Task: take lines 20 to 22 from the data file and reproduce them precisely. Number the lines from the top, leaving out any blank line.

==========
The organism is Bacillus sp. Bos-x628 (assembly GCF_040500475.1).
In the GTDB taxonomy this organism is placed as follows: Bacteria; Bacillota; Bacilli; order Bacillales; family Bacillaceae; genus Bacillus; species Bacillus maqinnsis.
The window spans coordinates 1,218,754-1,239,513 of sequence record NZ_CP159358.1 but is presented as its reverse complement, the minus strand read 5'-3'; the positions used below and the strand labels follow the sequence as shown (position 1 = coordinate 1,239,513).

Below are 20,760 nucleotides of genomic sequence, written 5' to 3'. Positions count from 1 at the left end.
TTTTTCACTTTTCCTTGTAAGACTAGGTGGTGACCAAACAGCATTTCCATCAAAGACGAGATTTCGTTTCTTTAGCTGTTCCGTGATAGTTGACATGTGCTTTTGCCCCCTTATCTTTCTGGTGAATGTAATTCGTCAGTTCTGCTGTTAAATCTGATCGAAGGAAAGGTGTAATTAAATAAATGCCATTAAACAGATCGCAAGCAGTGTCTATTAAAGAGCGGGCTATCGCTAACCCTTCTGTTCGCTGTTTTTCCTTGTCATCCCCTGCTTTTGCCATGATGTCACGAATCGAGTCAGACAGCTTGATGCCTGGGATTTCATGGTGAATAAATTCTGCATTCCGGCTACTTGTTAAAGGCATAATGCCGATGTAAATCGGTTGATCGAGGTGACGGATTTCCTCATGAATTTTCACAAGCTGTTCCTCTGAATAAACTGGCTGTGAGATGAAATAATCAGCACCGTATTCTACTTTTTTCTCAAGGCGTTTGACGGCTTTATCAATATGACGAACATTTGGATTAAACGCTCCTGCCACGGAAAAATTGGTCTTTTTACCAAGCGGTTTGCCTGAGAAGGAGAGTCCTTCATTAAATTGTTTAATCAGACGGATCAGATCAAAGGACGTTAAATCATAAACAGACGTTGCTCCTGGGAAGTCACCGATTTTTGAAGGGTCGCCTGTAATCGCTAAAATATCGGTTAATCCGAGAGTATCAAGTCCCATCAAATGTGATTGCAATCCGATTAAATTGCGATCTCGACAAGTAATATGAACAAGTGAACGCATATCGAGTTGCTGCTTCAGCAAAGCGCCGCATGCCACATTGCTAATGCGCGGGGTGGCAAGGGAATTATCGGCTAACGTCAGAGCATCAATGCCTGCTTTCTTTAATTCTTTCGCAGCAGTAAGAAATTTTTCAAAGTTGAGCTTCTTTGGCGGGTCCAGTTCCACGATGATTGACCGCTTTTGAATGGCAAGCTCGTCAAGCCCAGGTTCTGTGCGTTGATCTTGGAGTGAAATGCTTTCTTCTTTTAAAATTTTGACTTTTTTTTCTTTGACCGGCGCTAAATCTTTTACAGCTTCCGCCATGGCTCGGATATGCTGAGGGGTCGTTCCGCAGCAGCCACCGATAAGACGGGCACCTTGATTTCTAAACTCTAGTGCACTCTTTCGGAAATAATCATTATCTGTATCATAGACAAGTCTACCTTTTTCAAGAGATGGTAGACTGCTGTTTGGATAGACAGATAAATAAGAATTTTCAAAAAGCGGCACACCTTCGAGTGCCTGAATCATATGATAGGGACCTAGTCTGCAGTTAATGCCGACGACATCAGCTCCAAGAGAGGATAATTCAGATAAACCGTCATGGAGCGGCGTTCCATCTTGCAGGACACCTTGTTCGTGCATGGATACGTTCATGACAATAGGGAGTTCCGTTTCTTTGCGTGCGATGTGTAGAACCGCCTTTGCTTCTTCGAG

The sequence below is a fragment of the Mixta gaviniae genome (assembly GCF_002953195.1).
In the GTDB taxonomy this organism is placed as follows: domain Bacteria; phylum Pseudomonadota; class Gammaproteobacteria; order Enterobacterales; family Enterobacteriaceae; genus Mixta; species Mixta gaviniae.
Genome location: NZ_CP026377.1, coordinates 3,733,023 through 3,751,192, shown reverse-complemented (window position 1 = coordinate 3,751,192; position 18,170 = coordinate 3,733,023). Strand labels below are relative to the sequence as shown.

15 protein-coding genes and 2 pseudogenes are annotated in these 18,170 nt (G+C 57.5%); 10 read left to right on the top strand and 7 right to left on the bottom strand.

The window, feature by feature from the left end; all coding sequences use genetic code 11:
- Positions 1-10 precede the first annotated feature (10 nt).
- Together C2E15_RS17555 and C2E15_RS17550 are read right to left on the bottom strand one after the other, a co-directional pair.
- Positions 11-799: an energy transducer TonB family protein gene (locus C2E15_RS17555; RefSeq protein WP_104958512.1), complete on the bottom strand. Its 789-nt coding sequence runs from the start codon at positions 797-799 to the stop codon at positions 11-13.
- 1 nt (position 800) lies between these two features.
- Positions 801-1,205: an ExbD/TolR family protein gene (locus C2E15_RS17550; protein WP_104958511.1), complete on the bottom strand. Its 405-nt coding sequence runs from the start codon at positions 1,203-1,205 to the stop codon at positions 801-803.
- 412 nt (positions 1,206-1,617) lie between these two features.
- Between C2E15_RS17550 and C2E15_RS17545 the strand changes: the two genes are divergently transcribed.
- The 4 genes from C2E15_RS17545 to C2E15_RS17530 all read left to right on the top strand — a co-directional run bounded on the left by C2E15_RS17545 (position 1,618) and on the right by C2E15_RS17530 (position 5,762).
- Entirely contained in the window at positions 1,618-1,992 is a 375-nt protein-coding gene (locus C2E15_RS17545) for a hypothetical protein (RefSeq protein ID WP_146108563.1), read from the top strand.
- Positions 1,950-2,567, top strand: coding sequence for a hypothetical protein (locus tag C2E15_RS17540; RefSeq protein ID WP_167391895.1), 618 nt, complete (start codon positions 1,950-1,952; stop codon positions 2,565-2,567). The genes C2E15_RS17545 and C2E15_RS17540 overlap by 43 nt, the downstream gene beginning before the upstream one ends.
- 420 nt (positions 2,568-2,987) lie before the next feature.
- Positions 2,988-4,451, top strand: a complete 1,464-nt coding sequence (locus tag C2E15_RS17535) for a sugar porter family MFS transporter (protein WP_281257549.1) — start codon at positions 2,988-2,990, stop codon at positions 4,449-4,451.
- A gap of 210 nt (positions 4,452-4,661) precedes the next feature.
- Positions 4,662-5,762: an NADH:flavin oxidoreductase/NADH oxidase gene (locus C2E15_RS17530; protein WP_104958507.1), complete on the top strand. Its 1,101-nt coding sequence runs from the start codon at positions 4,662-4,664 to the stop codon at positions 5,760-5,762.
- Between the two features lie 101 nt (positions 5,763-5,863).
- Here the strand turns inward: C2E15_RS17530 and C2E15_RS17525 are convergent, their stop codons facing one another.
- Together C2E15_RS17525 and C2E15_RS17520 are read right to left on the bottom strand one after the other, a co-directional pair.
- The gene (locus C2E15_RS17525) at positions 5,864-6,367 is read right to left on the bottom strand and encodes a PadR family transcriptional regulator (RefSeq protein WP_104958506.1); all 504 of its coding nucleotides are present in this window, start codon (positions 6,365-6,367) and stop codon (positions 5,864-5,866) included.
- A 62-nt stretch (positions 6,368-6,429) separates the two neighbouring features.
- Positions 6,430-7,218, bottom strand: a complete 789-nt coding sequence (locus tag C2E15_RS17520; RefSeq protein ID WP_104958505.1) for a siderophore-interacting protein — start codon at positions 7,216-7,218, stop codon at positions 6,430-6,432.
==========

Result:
- Positions 1,950-2,567, top strand: coding sequence for a hypothetical protein (locus tag C2E15_RS17540; RefSeq protein ID WP_167391895.1), 618 nt, complete (start codon positions 1,950-1,952; stop codon positions 2,565-2,567). The genes C2E15_RS17545 and C2E15_RS17540 overlap by 43 nt, the downstream gene beginning before the upstream one ends.
- 420 nt (positions 2,568-2,987) lie before the next feature.
- Positions 2,988-4,451, top strand: a complete 1,464-nt coding sequence (locus tag C2E15_RS17535) for a sugar porter family MFS transporter (protein WP_281257549.1) — start codon at positions 2,988-2,990, stop codon at positions 4,449-4,451.